Dear Real Estate Adviser,
Before he passed away, my father gave me his house to sell and then asked to divide the money with my siblings. He did so with a simple quitclaim deed transfer, putting the property in my name. When I sell the house, will I personally incur a tax obligation?
— O.T. Lovell
There’s a pretty good chance you will incur one, unfortunately.
Though a quitclaim deed may seem like the fastest and most orderly way for a parent to transfer ownership to heirs and assure avoidance of probate, it seldom is the most fiscally prudent option.
Through the quitclaim, you received your father’s house as a gift in the view of the Internal Revenue Service, a gift that will be priced at what your father originally paid for it, not its 2012 market-rate value. So after you sell the place, you’ll likely have to pay a capital gains tax based on the difference between that original purchase price and what it finally sells for. Hopefully, those surely reasonable sibs of yours won’t protest sharing any such tax pain.
The above bad news, I must point out, assumes your father owned the place for a considerable span of at least a decade or so, during which the property would have appreciated in value significantly, most likely. If he was a short-termer there, then the capital gains issue won’t matter much, if at all, since any sales profit would be modest or nonexistent given the depressed market of the past five years.
Had the property been passed along to you (and your siblings) through a simple inheritance or trust established for the heirs, then the home could be sold with no capital gains tax incurred in most cases. In other words, you and the other heirs would have been automatically entitled to what’s called a “step-up in basis.” You would have gotten that same “step-up” even if your father had transferred the property while alive but retained the right to live there, assuming the deal was done correctly.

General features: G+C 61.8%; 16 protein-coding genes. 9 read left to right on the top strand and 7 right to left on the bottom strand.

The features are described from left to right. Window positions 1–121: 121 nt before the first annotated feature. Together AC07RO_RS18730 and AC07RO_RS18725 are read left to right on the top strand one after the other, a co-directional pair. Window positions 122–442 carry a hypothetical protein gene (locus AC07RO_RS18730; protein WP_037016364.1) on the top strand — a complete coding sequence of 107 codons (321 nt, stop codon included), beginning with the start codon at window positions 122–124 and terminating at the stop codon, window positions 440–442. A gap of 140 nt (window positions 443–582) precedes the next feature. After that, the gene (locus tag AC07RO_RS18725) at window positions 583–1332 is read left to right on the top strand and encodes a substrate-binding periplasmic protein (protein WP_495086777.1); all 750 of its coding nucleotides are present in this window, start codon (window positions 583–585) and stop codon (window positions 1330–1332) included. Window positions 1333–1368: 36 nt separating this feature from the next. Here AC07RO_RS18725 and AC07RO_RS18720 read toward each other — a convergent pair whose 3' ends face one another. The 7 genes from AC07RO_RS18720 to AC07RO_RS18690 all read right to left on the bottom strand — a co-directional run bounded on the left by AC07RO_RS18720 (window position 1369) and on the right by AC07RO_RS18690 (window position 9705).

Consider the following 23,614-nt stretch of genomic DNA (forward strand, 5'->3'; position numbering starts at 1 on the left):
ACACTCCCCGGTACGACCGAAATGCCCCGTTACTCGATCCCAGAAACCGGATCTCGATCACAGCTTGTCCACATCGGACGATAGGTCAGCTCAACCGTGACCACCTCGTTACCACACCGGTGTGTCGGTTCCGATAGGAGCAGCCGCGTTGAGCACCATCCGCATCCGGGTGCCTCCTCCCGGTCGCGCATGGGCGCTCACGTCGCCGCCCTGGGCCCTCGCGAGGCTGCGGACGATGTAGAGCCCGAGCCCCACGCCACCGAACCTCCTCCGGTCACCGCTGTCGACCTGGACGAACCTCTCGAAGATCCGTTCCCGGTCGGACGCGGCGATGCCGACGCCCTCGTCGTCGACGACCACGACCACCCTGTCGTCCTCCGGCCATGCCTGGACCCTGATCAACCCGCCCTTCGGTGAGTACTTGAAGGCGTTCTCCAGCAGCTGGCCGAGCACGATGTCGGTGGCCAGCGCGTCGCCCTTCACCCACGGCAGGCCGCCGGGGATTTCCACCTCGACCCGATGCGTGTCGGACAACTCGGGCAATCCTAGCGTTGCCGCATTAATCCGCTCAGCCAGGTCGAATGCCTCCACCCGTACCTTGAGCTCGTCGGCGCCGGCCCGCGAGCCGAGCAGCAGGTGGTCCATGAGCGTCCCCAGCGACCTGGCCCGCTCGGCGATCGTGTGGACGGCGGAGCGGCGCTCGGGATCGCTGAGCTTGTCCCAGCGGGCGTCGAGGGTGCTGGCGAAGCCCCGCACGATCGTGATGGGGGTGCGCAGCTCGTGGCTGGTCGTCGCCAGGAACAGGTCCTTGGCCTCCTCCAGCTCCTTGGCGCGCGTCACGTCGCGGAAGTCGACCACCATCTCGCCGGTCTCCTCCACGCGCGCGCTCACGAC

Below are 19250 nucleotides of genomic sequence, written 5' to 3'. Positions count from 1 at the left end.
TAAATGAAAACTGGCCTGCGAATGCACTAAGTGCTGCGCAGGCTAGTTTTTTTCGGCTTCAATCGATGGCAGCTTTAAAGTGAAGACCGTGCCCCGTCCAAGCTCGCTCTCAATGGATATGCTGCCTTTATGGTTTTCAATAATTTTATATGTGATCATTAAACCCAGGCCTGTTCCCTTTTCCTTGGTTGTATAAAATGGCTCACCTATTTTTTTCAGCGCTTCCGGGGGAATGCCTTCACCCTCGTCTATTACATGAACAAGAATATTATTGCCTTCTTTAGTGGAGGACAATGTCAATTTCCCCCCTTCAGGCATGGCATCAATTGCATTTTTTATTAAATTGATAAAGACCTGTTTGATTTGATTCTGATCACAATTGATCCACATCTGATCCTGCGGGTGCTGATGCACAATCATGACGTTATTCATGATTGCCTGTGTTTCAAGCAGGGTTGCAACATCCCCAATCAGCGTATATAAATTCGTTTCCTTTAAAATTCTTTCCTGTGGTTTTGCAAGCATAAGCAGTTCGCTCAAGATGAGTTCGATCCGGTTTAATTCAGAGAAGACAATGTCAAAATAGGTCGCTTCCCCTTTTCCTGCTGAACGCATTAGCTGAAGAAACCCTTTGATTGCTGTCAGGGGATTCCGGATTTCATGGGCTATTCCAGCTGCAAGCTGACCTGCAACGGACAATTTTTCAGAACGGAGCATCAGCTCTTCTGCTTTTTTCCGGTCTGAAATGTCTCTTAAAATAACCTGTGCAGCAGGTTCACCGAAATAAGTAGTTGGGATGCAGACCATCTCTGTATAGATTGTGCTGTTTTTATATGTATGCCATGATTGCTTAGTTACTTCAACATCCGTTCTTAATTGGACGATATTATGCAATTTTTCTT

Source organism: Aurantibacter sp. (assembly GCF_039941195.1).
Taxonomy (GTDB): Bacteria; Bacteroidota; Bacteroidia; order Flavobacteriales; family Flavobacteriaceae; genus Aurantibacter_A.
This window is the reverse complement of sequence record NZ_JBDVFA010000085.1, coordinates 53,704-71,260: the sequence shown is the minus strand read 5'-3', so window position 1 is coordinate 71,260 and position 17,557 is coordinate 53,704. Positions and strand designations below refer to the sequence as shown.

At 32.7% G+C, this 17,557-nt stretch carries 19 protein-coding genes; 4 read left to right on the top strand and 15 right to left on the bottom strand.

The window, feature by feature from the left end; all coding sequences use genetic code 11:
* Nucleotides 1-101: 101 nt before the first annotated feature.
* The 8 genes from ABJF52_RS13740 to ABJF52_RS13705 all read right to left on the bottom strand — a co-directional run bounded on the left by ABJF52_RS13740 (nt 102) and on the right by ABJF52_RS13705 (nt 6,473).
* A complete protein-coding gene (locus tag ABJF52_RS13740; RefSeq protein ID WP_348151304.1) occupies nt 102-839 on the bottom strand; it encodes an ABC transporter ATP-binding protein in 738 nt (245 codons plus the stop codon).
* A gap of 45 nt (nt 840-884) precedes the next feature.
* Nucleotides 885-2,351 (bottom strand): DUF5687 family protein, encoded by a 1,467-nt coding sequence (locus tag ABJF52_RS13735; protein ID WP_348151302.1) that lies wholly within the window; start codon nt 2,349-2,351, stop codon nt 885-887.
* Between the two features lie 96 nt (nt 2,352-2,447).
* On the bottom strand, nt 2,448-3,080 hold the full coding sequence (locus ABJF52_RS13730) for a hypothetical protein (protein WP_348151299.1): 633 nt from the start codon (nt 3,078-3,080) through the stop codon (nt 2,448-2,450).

It’s also worth noting that once any quitclaim transaction is filed, the recipient becomes responsible for all taxes, insurance, liens or anything else attached to the property. If that recipient should happen to take on any debts or liabilities in the form of, say, a divorce, accident or court judgment before the house was sold, then a judgment could be filed against that home as an asset of the recipient. From the sounds of it, this didn’t happen to you, but it has happened to many others.
For the many folks out there now who are contemplating giving their homes to their children before or after death, I heartily recommend consulting a financial planner, estate attorney or other qualified professional to determine your optimal strategy because it will vary according to circumstances. There are several ways to transfer a house with fewer liabilities for the recipients.
By the way, I am quite sorry to hear of your father’s passing. Good luck on the sale.
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